I would love to be entered in the draw.

1:08 AM EST  
Blogger Brian said...

please enter me in the draw as well!

1:34 AM EST  
Blogger Tama said...

Wow, such a thorough report! I am still very new to the chypre concept and have no experience with vintage at all. I would love to be in the draw.

2:30 AM EST  
Blogger Unknown said...

Oh goodness, I would love to be entered into this draw! Thank you!

2:49 AM EST  
Anonymous Anonymous said...

I'm a chypre girl. I tame leather like nobody (Lonestar Memories is almost as sweet as myrrh and tonka can be on my skin), so I can wear Bandit in public without fearing the skank factor. I also love Mitsouko (strangely, the EDT version).
But I think that Une Rose Chyprée is the ultimate womanly chypre.


4:10 AM EST  
Blogger LaBoheme said...

Excellent entry, thank you! Chypres (esp. vintage Cabochard and Bandit) are my favorites.

Please enter me in your drawing too. thnx!

5:14 AM EST  
Blogger lutefisk said...

thank you for all of the details.
please enter me! thanks

7:09 AM EST  
Blogger Mary S said...

Please enter me into your Chypre sample drawing. What wonderful childhood memories of my grandmother whose signature scent was Coty Chypre. This started my love affair with Chypres!


7:58 AM EST  
Blogger queen_cupcake said...

Chypre is becoming my favorite "category" of perfume! Thank you for writing on the "bright to dark" aspect, something I had not yet contemplated in any organized way. I do love both Jolie Madame and Y. It's good to have the names of a few more to seek out. Please enter me in the samples drawing--thanks!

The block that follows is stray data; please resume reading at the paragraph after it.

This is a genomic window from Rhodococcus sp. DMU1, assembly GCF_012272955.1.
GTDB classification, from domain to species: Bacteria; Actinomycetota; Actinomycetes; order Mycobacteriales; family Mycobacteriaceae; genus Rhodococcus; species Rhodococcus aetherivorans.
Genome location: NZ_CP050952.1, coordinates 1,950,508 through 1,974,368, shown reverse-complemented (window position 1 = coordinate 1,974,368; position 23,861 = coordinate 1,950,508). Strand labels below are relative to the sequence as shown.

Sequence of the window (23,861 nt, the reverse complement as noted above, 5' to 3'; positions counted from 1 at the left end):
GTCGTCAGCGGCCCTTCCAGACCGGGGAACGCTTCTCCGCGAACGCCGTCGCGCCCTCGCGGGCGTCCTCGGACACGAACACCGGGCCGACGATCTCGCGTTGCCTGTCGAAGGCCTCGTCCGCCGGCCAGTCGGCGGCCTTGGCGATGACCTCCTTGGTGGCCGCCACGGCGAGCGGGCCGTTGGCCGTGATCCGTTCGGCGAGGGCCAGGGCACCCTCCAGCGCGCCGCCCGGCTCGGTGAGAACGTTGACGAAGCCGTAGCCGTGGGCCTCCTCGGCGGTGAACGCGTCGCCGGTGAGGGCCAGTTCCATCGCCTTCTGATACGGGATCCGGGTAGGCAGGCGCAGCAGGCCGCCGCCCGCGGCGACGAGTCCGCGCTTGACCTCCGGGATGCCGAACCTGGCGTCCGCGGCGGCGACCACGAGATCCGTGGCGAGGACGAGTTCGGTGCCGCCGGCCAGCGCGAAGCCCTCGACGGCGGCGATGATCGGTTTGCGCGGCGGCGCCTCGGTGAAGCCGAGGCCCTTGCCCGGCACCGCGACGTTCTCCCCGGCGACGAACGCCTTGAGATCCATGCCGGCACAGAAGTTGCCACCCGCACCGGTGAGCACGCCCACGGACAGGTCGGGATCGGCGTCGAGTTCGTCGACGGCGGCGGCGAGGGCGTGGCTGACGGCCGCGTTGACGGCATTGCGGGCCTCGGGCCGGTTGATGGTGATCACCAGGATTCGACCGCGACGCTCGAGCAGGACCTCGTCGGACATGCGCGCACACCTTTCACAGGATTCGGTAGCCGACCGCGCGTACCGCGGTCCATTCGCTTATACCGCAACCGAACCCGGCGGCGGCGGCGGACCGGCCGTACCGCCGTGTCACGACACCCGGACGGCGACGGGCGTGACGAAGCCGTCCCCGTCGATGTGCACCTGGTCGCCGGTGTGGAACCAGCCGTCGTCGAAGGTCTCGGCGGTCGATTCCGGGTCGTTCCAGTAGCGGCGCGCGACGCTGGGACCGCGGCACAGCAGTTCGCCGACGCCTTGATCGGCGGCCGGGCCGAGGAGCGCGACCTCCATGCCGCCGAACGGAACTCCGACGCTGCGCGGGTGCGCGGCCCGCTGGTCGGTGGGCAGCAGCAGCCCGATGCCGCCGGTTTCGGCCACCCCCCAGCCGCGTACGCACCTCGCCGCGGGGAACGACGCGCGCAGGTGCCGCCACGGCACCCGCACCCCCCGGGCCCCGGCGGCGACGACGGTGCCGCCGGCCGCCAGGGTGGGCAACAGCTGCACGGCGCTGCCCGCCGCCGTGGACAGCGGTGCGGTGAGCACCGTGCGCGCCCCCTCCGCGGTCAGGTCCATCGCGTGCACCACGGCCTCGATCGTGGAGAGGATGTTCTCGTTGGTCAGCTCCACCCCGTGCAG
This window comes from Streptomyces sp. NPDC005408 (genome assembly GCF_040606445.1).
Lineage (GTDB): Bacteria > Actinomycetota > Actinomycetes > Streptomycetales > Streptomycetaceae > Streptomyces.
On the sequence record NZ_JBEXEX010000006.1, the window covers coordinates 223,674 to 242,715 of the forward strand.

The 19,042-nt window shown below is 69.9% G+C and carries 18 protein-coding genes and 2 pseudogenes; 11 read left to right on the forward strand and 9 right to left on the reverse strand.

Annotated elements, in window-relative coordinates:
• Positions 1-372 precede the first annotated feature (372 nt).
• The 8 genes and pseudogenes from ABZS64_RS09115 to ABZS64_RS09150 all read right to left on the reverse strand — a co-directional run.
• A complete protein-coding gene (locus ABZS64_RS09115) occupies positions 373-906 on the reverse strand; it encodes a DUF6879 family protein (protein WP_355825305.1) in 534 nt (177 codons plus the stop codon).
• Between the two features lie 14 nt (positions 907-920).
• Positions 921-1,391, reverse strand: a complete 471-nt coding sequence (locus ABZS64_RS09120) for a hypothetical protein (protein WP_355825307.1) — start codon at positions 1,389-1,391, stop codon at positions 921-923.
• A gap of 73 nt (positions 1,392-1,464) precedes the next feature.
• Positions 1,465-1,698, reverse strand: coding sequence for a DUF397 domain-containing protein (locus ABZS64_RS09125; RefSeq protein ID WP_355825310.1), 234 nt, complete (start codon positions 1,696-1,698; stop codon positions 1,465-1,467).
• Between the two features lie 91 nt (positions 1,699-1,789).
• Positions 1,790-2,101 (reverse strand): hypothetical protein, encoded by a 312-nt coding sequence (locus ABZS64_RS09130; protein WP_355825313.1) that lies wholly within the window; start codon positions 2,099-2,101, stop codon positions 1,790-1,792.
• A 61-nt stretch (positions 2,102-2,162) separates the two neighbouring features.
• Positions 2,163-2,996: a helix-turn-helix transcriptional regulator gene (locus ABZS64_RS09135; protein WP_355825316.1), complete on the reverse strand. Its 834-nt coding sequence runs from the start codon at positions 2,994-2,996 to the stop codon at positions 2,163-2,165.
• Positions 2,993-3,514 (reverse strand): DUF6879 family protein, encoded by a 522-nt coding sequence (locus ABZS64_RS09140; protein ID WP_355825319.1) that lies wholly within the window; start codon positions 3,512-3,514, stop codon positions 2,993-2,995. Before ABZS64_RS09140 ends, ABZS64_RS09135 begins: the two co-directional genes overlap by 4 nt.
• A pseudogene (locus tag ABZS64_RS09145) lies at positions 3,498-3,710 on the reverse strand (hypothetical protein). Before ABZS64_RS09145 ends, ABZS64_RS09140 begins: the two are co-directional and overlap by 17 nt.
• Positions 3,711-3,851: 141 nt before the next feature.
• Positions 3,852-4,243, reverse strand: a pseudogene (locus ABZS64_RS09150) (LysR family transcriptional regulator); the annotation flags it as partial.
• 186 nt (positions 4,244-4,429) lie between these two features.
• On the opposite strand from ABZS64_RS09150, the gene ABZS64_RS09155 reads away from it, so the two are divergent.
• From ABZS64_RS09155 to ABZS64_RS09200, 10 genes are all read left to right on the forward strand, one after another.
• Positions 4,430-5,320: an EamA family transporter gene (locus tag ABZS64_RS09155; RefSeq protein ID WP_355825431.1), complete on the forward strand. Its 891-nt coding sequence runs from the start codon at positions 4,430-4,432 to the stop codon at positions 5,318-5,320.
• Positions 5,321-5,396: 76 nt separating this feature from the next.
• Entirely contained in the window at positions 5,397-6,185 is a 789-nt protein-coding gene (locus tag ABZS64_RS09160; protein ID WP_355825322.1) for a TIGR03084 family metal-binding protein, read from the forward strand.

8:23 AM EST  
Anonymous Anonymous said...

Such a great detailed review. I love chypres, two of my favorites being Magie Noire and Y. Would love to win one of those vintage vials. Please enter my name in the draw. Thanks, HOLTA.

8:46 AM EST  
Blogger Kater said...

Please enter me into the drawing for your delightful chypres!


8:47 AM EST  
Blogger Unknown said...

Pleease enter me in the draw, Donna! I have only recently begun to explore chypres but I really enjoy several and your review gives me many more to seek out.

9:20 AM EST  
Blogger Tania said...

I'm in the UK, so no draw for me... ;-)
I had to 'grow into' chypres. It wasn't until my thirties, with Femme de Rochas, that I lost my chypre cherry. And in those days, I didn't even know it was one, just that it smelled goooood to me! This was in the pre-reformulation days, and oh how I wish I still had that bottle.

Nowadays, I reach for a chypre more than any other type of perfume. I adore Bandit and Mistouko, Y and Miss Dior, Party in Manhattan (it is one, right? Smells like it to me!), Acqua di Parma Profumo, and Arpege. I also love Azuree, which again, I think is a chypre, though I can't swear to it. But I'm careful where I wear that one - it bites! ;-)

9:21 AM EST  
Anonymous roberto said...

Please enterme in the draw, many thanks!

9:26 AM EST  
Blogger Cynthia said...

Oooh.... since I've both fallen in love with the category and recently lost out on a bottle of Crepe de Chine, I'd love to be entered in the draw. Thanks!